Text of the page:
`Map<V, E> constructShortestPathsTree(` `G graph, V start, V end)` | Returns a (partial) shortest paths tree (a map from vertex to preceding edge) containing the shortest path from start to end in given graph. |

`ShortestPath<V, E> extractShortestPath(` `Map<V, E> spt, V start, V end)` | Extracts the shortest path from start to end from the given shortest paths tree. |

The `ShortestPath`

object returned is essentially a container for edges.

### Graph¶

Signature | Description |
---|---|

`Collection<E> outgoingEdgesFrom(V vertex)` | Returns an unmodifiable collection of the outgoing edges from the given vertex. |

Note

The method returns a `Collection`

; this means that it’s up to the implementation to decide exactly what `Collection`

implementation to use (usually a `List`

or `Set`

).

Note

The returned `Collection`

is **unmodifiable**, so any attempts to modify it directly will throw an `UnsupportedOperationException`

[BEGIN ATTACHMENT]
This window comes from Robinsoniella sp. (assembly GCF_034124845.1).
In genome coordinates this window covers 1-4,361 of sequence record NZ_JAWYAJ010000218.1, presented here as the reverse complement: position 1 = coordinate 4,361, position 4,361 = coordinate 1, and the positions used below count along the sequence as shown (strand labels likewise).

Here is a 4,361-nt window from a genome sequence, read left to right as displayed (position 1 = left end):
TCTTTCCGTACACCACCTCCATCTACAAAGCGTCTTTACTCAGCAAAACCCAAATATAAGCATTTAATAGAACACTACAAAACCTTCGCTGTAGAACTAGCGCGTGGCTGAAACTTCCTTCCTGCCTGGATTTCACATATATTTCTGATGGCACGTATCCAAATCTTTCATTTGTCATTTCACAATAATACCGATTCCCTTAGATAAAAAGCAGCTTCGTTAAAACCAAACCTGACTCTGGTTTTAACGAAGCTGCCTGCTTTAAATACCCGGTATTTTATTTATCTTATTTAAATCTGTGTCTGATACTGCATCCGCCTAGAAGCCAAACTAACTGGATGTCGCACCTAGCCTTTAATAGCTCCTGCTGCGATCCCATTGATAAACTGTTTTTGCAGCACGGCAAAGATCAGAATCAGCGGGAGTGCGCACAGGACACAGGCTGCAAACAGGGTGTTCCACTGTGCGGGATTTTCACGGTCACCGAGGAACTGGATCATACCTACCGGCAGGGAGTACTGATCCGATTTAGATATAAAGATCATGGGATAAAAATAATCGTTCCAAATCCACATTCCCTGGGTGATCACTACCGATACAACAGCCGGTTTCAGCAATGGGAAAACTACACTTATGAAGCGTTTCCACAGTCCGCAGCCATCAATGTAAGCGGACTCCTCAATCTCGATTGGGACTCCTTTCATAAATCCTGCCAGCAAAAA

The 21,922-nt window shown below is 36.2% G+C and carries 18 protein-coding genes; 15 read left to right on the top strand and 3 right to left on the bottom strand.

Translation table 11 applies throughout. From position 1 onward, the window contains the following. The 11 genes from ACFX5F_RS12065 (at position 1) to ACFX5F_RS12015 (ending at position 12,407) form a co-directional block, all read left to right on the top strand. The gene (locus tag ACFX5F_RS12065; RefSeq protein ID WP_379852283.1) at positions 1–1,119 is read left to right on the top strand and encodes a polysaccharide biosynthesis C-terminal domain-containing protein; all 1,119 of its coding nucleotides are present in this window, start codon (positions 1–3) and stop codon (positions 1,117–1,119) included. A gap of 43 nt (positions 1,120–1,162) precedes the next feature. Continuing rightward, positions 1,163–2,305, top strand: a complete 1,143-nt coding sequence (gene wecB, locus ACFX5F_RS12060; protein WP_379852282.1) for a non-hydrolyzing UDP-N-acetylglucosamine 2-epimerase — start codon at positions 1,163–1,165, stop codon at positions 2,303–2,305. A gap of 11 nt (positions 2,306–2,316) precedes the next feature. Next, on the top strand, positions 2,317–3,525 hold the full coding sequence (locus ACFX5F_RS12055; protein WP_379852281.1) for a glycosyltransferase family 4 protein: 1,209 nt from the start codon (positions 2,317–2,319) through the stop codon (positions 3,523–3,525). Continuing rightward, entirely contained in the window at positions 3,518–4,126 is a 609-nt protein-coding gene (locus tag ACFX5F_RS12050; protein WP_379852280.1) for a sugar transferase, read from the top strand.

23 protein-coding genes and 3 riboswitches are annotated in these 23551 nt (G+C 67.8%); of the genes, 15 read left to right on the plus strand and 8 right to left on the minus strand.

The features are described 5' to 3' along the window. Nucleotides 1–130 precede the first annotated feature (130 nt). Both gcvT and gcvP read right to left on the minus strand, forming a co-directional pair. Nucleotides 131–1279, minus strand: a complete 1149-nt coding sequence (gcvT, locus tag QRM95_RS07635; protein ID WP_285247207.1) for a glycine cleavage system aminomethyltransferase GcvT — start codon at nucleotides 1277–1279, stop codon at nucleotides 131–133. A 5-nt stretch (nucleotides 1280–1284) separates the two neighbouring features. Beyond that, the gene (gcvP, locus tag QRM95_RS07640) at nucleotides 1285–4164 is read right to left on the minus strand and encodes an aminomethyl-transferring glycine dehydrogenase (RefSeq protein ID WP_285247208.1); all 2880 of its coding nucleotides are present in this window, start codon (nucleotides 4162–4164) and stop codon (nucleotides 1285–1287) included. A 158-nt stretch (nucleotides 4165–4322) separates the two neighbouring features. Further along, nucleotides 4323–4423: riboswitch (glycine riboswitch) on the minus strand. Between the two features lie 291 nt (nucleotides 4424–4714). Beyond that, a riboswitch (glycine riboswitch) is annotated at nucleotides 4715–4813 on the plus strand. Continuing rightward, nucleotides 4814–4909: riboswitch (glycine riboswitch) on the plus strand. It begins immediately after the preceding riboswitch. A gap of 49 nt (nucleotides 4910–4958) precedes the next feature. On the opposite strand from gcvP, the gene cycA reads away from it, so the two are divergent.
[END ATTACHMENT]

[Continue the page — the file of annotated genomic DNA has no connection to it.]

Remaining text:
.

### Sample Lazy Reference Implementation¶

The `LazyShortestPathFinder`

class provides examples for working with the other interfaces. However, the code doesn’t actually compute correct shortest paths most of the time, but the syntax for using `Graph`

, `BasicEdge`

, and `ShortestPath`

is correct.

### Dijkstra Implementation¶

Task

Implement `DikstraShortestPathFinder`

using a slightly modified version of Dijkstra’s algorithm.

With all the interfaces out of the way, you can finally start implementing Dijkstra’s algorithm (although it might be helpful to review the lectures and sections on the shortest path tree first).

Some implementation notes:

- You can use the
`Double.POSITIVE_INFINITY`

constant to represent infinity. - Recall that Dijkstra’s algorithm requires that we start by initializing the distances of all possible vertices to infinity. This isn’t actually possible with our graph interface.
- Instead of initializing values for all vertices at the beginning of the algorithm, we’ll initialize values for only the starting vertex.
- This necessitates that we also change our relaxation operation to match, to initialize values for new vertices as they are encountered.
- Additionally, since the maze application has a particular destination in mind, our algorithm does not need to compute the full SPT; we can stop as soon as we have found the shortest path from the starting vertex to the destination.